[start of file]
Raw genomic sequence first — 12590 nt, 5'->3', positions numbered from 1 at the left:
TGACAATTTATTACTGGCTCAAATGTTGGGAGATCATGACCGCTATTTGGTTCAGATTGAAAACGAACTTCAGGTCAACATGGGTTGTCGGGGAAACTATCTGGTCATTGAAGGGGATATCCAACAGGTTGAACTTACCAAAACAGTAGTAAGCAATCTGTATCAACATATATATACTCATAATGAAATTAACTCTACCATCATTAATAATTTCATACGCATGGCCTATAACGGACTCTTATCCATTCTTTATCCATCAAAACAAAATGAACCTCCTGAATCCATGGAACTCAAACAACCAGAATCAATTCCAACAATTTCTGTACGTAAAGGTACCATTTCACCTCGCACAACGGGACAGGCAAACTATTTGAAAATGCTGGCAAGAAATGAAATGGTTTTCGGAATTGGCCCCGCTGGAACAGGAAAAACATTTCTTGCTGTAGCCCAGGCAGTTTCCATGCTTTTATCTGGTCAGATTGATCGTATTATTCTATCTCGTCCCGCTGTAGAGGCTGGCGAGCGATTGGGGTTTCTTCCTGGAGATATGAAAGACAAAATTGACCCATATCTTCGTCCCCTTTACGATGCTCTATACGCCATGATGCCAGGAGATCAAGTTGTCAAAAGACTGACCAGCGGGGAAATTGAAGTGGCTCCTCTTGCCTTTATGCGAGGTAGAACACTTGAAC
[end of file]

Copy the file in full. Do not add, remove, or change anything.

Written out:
Raw genomic sequence first — 12590 nt, 5'->3', positions numbered from 1 at the left:
TGACAATTTATTACTGGCTCAAATGTTGGGAGATCATGACCGCTATTTGGTTCAGATTGAAAACGAACTTCAGGTCAACATGGGTTGTCGGGGAAACTATCTGGTCATTGAAGGGGATATCCAACAGGTTGAACTTACCAAAACAGTAGTAAGCAATCTGTATCAACATATATATACTCATAATGAAATTAACTCTACCATCATTAATAATTTCATACGCATGGCCTATAACGGACTCTTATCCATTCTTTATCCATCAAAACAAAATGAACCTCCTGAATCCATGGAACTCAAACAACCAGAATCAATTCCAACAATTTCTGTACGTAAAGGTACCATTTCACCTCGCACAACGGGACAGGCAAACTATTTGAAAATGCTGGCAAGAAATGAAATGGTTTTCGGAATTGGCCCCGCTGGAACAGGAAAAACATTTCTTGCTGTAGCCCAGGCAGTTTCCATGCTTTTATCTGGTCAGATTGATCGTATTATTCTATCTCGTCCCGCTGTAGAGGCTGGCGAGCGATTGGGGTTTCTTCCTGGAGATATGAAAGACAAAATTGACCCATATCTTCGTCCCCTTTACGATGCTCTATACGCCATGATGCCAGGAGATCAAGTTGTCAAAAGACTGACCAGCGGGGAAATTGAAGTGGCTCCTCTTGCCTTTATGCGAGGTAGAACACTTGAAC